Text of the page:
Comparative validity of the chinese versions of the bulimic inventory test edinburgh and eating attitudes test for DSM-IV eating disorders among high school dance and nondance students in taiwan

Mei Chih Meg Tseng, David Fang, Ming Been Lee

Research output: Contribution to journalArticlepeer-review

9 Citations (Scopus)

Abstract

Objectives To compare the validity of the Eating Attitudes Test (EAT) and the Bulimic Investigatory Test Edinburgh (BITE) as screening tools for eating disorders (EDs), and to identify a new threshold for each questionnaire to detect ED cases among dance and nondance students. Method Dance students enrolled in high schools with gifted dance programs and nondance students randomly chosen from the same or nearby schools were invited to participate in a 2-phase ED survey. Participants completed the EAT and BITE questionnaires in the first phase. All participants who screened positive and 10% of the participants who screened negative were interviewed blindly using the Structured Clinical Interview for DSM-IV-TR Axis I Disorders Patient Edition. Results The BITE had better accuracy than the EAT in detecting ED in general among both dance and non-dance students. BITE scores of 19 and 16 were the optimal cutoff values for determining ED among dance and nondance students, respectively. The optimal cutoff value for the EAT to diagnose an ED was 19 for dance students and 12 for nondance students. Both questionnaires showed higher sensitivity and lower specificity in dance students than nondance students at the same cutoff points. Discussion The BITE had better diagnostic performance than the EAT in this nonclinical population, although its ability to detect restrictive behaviors is likely as limited as that of the EAT. Plausible explanations for these results and limitations of this study are discussed in the text.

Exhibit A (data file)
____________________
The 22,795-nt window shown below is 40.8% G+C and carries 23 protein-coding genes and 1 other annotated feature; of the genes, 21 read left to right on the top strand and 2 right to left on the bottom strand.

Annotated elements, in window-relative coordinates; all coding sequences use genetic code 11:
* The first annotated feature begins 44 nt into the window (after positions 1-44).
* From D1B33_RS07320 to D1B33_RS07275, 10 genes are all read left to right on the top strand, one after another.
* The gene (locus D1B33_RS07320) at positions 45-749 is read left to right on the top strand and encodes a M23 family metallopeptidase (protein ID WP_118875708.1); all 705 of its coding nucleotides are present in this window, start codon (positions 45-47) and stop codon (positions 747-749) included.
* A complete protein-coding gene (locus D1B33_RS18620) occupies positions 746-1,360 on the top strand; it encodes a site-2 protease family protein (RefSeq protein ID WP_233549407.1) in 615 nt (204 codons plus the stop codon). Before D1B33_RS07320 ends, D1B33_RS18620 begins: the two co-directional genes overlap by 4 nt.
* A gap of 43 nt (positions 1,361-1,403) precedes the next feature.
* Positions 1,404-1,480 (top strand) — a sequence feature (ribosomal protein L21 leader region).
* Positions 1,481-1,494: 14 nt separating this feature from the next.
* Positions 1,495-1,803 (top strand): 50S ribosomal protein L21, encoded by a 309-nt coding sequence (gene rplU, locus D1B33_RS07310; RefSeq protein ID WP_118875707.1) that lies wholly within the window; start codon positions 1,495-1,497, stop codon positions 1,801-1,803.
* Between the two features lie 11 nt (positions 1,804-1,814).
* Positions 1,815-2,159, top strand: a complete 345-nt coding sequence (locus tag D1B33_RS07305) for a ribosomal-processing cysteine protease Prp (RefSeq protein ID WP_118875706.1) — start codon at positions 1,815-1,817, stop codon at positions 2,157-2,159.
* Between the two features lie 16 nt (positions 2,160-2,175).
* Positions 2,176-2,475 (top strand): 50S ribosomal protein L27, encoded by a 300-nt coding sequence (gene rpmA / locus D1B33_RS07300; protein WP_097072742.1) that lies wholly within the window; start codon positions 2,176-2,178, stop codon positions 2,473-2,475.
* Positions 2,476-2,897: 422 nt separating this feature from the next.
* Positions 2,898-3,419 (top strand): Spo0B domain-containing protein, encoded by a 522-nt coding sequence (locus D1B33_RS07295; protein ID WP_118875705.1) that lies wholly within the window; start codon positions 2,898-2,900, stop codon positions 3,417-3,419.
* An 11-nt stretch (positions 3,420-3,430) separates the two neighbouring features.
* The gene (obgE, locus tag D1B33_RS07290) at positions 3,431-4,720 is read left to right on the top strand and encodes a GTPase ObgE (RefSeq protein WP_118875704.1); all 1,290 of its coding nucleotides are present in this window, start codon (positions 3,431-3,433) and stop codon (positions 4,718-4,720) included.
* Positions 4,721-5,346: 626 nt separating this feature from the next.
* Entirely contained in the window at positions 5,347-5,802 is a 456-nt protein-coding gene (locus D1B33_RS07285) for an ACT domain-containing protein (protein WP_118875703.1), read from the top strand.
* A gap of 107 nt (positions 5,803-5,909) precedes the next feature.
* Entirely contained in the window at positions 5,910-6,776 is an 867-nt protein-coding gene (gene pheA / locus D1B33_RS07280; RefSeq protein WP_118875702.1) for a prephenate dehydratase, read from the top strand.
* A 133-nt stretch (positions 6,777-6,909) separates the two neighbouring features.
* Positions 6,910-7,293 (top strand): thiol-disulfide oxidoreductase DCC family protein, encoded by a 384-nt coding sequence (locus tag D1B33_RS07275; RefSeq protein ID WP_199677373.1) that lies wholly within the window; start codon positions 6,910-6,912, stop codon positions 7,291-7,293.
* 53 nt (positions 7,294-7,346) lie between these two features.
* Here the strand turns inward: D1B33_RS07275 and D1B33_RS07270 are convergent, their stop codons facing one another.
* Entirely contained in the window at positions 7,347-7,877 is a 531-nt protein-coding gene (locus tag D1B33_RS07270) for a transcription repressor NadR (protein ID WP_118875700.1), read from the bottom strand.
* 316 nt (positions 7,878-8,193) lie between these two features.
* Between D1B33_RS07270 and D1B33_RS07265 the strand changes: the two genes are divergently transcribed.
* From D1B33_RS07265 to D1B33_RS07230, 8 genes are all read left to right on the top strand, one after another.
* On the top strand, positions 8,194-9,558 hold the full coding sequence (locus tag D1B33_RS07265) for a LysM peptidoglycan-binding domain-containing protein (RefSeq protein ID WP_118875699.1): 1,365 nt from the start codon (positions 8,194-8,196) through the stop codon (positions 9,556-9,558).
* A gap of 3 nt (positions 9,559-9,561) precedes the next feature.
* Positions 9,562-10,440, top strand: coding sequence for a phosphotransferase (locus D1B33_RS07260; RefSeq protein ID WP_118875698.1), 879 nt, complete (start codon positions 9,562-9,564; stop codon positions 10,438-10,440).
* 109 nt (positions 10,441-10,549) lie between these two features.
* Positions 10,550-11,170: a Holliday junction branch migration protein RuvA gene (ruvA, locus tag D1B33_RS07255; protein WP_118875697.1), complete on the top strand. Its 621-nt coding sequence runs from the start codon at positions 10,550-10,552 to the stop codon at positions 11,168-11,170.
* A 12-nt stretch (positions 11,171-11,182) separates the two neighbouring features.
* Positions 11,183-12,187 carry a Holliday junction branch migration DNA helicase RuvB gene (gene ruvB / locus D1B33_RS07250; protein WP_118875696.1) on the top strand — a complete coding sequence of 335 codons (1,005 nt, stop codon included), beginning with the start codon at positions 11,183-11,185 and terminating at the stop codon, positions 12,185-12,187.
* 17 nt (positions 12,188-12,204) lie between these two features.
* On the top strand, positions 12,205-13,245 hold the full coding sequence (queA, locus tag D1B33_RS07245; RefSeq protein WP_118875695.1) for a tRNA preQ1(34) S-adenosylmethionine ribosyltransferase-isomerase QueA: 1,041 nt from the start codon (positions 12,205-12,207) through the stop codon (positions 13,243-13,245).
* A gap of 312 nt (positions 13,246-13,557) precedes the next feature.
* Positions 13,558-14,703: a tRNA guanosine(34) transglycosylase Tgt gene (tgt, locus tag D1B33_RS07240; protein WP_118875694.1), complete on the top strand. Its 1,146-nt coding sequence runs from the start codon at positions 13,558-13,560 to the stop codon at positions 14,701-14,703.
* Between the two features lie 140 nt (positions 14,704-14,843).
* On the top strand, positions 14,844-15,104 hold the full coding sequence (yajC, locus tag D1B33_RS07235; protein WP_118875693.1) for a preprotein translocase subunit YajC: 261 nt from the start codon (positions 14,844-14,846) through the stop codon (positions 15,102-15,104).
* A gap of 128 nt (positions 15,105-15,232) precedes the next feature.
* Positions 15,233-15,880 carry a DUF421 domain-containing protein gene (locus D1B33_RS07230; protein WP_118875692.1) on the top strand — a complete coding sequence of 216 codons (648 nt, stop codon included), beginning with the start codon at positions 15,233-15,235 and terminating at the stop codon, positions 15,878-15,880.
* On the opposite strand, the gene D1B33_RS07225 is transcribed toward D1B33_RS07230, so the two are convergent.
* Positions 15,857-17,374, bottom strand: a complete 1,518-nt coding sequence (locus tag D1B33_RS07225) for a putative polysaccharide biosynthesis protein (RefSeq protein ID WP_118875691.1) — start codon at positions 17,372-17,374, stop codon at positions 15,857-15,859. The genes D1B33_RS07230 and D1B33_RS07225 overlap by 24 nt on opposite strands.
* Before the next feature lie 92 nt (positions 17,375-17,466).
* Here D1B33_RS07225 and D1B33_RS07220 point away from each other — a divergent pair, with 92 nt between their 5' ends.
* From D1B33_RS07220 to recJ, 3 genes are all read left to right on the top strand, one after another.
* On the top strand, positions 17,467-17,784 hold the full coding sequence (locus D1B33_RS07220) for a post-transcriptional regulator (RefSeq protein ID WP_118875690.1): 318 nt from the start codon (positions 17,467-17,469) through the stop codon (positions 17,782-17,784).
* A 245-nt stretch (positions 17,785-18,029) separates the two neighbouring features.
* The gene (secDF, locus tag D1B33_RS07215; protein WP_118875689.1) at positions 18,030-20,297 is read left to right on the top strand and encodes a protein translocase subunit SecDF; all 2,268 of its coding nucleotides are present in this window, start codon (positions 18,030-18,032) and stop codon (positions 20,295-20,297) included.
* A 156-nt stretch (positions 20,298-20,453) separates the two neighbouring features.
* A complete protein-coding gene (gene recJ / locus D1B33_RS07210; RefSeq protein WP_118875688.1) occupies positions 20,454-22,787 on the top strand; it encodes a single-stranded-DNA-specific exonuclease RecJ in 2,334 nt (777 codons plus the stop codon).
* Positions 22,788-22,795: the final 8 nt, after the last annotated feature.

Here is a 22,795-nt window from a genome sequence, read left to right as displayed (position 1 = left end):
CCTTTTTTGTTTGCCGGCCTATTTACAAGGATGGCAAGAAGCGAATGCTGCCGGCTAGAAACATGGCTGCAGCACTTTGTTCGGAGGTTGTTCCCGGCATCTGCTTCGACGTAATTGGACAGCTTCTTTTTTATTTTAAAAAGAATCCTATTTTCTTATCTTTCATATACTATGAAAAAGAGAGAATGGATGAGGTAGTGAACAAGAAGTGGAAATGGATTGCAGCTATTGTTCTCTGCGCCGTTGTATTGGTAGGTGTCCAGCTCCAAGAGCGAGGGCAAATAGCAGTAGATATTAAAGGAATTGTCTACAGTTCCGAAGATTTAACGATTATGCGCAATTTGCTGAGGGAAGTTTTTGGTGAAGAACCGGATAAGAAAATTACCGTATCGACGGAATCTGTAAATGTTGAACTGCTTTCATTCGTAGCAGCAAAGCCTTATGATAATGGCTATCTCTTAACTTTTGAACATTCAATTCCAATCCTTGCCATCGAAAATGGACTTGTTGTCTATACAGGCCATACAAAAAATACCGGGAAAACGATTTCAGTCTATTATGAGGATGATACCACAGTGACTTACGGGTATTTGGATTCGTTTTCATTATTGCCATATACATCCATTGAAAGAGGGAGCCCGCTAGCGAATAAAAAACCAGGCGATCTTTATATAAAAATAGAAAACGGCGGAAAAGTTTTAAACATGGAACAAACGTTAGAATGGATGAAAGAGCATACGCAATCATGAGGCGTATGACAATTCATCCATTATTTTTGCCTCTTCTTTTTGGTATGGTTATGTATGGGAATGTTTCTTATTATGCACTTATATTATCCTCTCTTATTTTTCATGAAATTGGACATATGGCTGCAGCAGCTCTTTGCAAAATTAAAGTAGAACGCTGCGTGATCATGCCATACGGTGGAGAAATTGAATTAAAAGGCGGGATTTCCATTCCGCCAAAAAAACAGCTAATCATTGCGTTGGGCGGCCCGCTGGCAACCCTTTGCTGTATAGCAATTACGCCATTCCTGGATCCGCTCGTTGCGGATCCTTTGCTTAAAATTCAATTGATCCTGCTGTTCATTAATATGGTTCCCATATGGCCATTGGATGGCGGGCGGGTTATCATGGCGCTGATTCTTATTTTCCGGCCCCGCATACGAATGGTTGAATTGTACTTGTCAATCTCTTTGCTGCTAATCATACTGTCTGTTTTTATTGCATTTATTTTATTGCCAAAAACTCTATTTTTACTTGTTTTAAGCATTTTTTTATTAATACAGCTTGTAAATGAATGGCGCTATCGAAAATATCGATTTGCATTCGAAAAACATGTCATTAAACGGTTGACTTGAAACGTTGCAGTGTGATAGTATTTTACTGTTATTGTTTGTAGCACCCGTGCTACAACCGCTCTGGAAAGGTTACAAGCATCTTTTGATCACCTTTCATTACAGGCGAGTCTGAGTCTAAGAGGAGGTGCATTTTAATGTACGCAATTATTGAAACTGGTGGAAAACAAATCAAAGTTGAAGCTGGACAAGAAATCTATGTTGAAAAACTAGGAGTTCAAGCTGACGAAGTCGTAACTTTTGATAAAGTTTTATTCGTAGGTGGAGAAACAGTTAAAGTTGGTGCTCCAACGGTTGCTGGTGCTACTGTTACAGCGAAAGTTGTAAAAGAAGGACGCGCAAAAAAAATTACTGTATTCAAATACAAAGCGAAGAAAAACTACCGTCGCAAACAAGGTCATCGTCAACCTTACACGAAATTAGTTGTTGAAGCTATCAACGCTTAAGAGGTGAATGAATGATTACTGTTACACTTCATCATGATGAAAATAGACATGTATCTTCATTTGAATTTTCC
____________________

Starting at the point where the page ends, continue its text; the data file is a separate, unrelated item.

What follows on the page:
Original languageEnglish
Pages (from-to)105-111
Number of pages7
JournalInternational Journal of Eating Disorders
Volume47
Issue number1
DOIs
Publication statusPublished - Jan 2014

Keywords

  • dance students
  • eating disorders
  • receiver operating characteristic curve
  • screening
  • two-phase survey
  • validity

ASJC Scopus subject areas

  • Psychiatry and Mental health

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